European Chronicles-6

 

“For the Europe I used to know, ideology was important! Today what counts is numbers, results, statistics… We used to fight for principles, for ideas.”

 

I can sympathize with Paul’s declaration, but I like to confront him with different perspectives. So I advance:

 

“I am not so sure ideology is that essential. Look what ideology has done in History: revolts, wars, assassinations and even what the world is today. Don’t you think it’s time to give numbers a chance?”

 

I truly understand Paul’s opinion, however I am afraid he is more disappointed with what has become of his own ideas than what Europe has become.

 

“A factory of nothing” is one of his favorite expressions to describe present day Europe, a place where only a few have the cleverness to emerge and profit from a well-behaved multitude of consumers.

 

Besides sharing some of Paul’s concerns, I have a few of my own. The quality of life, for instance. I couldn’t see happy children. Were they at school instead of playing on the fields or parks? Except for sporadic groups of inconsequent smiling teenagers, I couldn’t see a lot of happy adults either. My mind plays a scene of a couple saying goodbye on a train station. His urgency. Her depressed face. His hand waving. Her arms dead all long the sides of her body. The slow but unforgiving movement of the carriages. The empty stare of her eyes when crossing the train platform. That couple, on a train station, is my idea of modern Europe. Great buildings. Great roads. Great shops. Great loneliness. Great sadness.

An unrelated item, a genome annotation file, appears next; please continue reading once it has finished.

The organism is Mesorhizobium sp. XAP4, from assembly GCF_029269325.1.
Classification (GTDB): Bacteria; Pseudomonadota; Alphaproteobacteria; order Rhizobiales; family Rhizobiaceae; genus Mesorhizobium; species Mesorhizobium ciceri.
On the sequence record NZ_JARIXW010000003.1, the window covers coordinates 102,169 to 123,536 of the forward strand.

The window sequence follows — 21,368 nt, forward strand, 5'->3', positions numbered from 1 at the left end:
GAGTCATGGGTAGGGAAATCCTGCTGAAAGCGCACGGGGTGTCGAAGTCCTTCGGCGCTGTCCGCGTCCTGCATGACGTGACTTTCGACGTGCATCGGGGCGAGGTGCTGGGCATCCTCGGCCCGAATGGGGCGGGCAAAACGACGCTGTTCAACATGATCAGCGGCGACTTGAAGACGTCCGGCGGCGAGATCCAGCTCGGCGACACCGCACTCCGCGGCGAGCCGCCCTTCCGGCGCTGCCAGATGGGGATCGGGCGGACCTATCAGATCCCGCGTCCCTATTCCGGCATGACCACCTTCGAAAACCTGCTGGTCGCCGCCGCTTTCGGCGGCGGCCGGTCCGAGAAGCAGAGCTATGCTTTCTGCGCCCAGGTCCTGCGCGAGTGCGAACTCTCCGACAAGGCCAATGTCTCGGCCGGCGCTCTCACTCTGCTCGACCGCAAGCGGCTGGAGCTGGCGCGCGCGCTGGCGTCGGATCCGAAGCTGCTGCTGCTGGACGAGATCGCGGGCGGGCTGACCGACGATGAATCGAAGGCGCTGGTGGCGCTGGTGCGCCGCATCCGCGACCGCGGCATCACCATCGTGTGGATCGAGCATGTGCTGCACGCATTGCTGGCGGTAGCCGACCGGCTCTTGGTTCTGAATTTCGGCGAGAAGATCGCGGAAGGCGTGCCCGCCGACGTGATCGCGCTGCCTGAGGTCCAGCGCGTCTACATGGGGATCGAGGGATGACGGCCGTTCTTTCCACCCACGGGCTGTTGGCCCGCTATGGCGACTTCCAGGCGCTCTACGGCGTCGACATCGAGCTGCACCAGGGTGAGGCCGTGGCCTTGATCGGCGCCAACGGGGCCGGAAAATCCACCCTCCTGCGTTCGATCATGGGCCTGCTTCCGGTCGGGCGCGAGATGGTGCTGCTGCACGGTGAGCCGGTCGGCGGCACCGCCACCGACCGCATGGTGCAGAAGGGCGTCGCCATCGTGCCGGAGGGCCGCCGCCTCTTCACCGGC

I visited different regions of Europe and felt the same. Europe can be historical, beautiful, developed and organized; still, there are important aspects to be addressed. I am talking about the quality of the air Europeans breathe. I am talking about the quality of water Europeans drink and use, about the quality of the available food. It seems to me that the offer of quantity and variety is surpassing the quality.

 

It was a wonder to me how hygiene is neglected. I had problems with the standards of hygiene in expensive hairdressers and similar public places. I saw waiters openly sneezing in restaurants, straight on the faces of their clients, and an exclusive shop assistant in duty with blisters on her lips, when she should be at home. Things that I never saw in Africa! Let’s say that from now on I shall not be surprised of virus and other complains Europeans have to face.

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